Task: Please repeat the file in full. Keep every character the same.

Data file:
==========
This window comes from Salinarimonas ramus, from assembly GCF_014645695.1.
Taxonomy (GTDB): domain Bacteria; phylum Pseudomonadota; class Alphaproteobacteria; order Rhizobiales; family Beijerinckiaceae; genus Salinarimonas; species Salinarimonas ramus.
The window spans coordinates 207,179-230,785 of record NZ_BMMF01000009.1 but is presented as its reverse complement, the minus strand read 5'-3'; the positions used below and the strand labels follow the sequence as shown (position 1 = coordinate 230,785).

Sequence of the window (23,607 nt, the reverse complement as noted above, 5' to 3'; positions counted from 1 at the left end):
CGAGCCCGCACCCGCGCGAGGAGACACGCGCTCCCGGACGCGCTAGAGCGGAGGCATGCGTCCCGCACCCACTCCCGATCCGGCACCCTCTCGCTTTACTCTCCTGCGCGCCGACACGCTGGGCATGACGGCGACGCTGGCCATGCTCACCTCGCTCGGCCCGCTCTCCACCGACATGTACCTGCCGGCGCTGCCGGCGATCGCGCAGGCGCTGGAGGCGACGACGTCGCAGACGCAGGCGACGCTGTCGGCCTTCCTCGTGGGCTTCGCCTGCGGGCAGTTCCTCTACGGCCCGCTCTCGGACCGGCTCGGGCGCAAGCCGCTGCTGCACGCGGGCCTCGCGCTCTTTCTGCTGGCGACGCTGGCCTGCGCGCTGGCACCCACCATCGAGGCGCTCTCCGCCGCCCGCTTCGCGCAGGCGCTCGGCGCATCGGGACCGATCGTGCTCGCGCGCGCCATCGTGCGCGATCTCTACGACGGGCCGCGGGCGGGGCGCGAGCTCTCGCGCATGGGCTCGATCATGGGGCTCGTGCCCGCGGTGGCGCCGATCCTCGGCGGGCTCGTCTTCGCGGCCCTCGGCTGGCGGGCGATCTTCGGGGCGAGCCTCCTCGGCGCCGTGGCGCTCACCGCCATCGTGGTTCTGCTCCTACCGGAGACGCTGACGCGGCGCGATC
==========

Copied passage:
This window comes from Salinarimonas ramus, from assembly GCF_014645695.1.
Taxonomy (GTDB): domain Bacteria; phylum Pseudomonadota; class Alphaproteobacteria; order Rhizobiales; family Beijerinckiaceae; genus Salinarimonas; species Salinarimonas ramus.
The window spans coordinates 207,179-230,785 of record NZ_BMMF01000009.1 but is presented as its reverse complement, the minus strand read 5'-3'; the positions used below and the strand labels follow the sequence as shown (position 1 = coordinate 230,785).

Sequence of the window (23,607 nt, the reverse complement as noted above, 5' to 3'; positions counted from 1 at the left end):
CGAGCCCGCACCCGCGCGAGGAGACACGCGCTCCCGGACGCGCTAGAGCGGAGGCATGCGTCCCGCACCCACTCCCGATCCGGCACCCTCTCGCTTTACTCTCCTGCGCGCCGACACGCTGGGCATGACGGCGACGCTGGCCATGCTCACCTCGCTCGGCCCGCTCTCCACCGACATGTACCTGCCGGCGCTGCCGGCGATCGCGCAGGCGCTGGAGGCGACGACGTCGCAGACGCAGGCGACGCTGTCGGCCTTCCTCGTGGGCTTCGCCTGCGGGCAGTTCCTCTACGGCCCGCTCTCGGACCGGCTCGGGCGCAAGCCGCTGCTGCACGCGGGCCTCGCGCTCTTTCTGCTGGCGACGCTGGCCTGCGCGCTGGCACCCACCATCGAGGCGCTCTCCGCCGCCCGCTTCGCGCAGGCGCTCGGCGCATCGGGACCGATCGTGCTCGCGCGCGCCATCGTGCGCGATCTCTACGACGGGCCGCGGGCGGGGCGCGAGCTCTCGCGCATGGGCTCGATCATGGGGCTCGTGCCCGCGGTGGCGCCGATCCTCGGCGGGCTCGTCTTCGCGGCCCTCGGCTGGCGGGCGATCTTCGGGGCGAGCCTCCTCGGCGCCGTGGCGCTCACCGCCATCGTGGTTCTGCTCCTACCGGAGACGCTGACGCGGCGCGATC